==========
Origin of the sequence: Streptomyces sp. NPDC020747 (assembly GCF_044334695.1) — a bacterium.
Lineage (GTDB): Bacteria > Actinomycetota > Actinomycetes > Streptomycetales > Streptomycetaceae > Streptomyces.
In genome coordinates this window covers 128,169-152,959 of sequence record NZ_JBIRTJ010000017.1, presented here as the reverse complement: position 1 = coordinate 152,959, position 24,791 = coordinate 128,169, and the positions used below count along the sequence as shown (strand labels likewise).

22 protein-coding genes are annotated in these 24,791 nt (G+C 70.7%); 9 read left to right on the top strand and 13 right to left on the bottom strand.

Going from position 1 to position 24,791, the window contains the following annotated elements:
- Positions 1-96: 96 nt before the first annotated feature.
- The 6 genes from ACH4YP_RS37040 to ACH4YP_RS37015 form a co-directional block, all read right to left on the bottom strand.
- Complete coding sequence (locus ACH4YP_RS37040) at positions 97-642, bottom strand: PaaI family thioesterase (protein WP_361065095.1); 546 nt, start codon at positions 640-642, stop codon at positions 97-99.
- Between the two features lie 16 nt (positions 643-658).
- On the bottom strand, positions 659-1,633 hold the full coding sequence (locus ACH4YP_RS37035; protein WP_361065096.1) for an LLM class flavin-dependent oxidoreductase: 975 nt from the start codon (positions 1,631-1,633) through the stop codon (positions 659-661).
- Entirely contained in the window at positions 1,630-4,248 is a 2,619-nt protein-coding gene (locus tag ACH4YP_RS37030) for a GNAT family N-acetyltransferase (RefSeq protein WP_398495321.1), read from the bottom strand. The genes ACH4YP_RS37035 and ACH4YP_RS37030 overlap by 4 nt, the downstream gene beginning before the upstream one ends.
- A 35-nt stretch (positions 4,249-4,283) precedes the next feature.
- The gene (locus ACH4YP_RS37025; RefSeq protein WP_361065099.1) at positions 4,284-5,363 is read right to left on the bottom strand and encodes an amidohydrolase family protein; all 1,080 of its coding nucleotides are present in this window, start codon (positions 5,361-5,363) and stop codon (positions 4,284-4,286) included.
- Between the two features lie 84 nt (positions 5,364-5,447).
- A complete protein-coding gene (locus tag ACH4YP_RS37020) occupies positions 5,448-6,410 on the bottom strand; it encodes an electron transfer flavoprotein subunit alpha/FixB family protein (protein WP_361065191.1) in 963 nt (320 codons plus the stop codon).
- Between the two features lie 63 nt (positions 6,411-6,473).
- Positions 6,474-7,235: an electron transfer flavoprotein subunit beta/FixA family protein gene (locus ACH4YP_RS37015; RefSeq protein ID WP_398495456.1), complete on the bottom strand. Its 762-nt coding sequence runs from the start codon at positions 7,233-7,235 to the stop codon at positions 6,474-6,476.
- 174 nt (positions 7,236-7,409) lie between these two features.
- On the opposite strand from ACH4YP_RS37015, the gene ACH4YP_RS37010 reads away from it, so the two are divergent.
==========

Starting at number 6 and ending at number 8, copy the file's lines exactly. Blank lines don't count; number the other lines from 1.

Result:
- Positions 1-96: 96 nt before the first annotated feature.
- The 6 genes from ACH4YP_RS37040 to ACH4YP_RS37015 form a co-directional block, all read right to left on the bottom strand.
- Complete coding sequence (locus ACH4YP_RS37040) at positions 97-642, bottom strand: PaaI family thioesterase (protein WP_361065095.1); 546 nt, start codon at positions 640-642, stop codon at positions 97-99.